“Galleries are open every day, and their websites are online all the time,” Spiegler noted. “What an art fair does is focus attention on a particular group of galleries from an enormous number of collectors. An Art Basel booth is a reason to talk to a collector again, it’s a trigger for conversation.” That seemed to hold, even for those who couldn’t make it to the event in person: Before the fair even opened, Spiegler recalled one of the most important gallerists in England telling him they were already selling work to collectors who couldn’t make it because they didn’t want to get beaten out by those who attended the expo in person.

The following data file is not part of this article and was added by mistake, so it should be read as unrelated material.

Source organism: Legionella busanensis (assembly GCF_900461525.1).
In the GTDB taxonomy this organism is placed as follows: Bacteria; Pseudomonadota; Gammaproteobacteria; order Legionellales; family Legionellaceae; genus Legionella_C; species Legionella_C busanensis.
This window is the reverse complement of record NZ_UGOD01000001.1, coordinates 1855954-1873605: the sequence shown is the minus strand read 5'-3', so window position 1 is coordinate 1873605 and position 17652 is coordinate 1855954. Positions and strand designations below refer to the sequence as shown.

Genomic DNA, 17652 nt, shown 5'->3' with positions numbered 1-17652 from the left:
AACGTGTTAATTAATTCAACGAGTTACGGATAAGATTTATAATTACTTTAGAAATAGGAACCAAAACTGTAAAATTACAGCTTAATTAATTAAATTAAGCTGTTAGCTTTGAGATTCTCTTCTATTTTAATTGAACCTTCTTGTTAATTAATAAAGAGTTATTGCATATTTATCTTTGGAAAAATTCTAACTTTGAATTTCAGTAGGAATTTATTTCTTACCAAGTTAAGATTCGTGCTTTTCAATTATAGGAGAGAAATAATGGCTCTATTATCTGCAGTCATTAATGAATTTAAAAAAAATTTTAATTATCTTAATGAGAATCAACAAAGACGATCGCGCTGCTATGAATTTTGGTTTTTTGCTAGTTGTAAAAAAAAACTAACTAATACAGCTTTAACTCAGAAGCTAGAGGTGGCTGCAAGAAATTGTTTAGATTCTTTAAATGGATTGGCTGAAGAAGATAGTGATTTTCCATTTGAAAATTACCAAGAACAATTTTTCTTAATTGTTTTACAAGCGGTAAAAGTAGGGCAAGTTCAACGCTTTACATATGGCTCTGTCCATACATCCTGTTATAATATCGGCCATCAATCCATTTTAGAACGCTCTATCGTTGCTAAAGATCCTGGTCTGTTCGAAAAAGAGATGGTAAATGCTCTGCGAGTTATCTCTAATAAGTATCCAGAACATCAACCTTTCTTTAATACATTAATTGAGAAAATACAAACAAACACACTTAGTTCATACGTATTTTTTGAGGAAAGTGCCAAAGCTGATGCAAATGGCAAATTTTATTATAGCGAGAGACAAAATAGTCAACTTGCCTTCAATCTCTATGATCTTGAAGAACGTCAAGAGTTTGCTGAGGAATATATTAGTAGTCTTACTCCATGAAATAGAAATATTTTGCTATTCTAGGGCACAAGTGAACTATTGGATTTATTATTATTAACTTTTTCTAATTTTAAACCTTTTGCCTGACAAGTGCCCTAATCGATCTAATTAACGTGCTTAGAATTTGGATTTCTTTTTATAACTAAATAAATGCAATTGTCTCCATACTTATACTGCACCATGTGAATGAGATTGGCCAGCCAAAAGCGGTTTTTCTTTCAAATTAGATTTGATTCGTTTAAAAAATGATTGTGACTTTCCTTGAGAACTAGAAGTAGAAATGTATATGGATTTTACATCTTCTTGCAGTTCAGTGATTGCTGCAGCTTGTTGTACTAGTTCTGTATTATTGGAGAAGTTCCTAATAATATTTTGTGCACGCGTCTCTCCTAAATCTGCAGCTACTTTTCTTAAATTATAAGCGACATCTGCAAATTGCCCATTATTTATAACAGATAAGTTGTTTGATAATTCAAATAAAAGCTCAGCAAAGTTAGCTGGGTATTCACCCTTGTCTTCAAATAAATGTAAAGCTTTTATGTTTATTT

Those triggers for sales will be taking place primarily in person and at a furious pace through the end of the year, with major fair weeks in London and Paris just around the corner. When asked how plans for Art Basel’s Miami Beach fair in December were coming together, Spiegler noted the good news, delivered on day one of the VIP previews in Basel: The U.S. would be relaxing its travel restrictions on vaccinated travelers from many destinations from November onwards.
“Within an hour of that being announced, several European galleries who had previously told me that they couldn’t do the show in Miami were asking if they could uncancel, if ‘uncancel’ is a word…” he laughed. With the pandemic’s effects still reverberating, it certainly seems like a neologism we might need. After all, the next Art Basel in Basel is only nine months away—who knows what changes the art world might experience by then?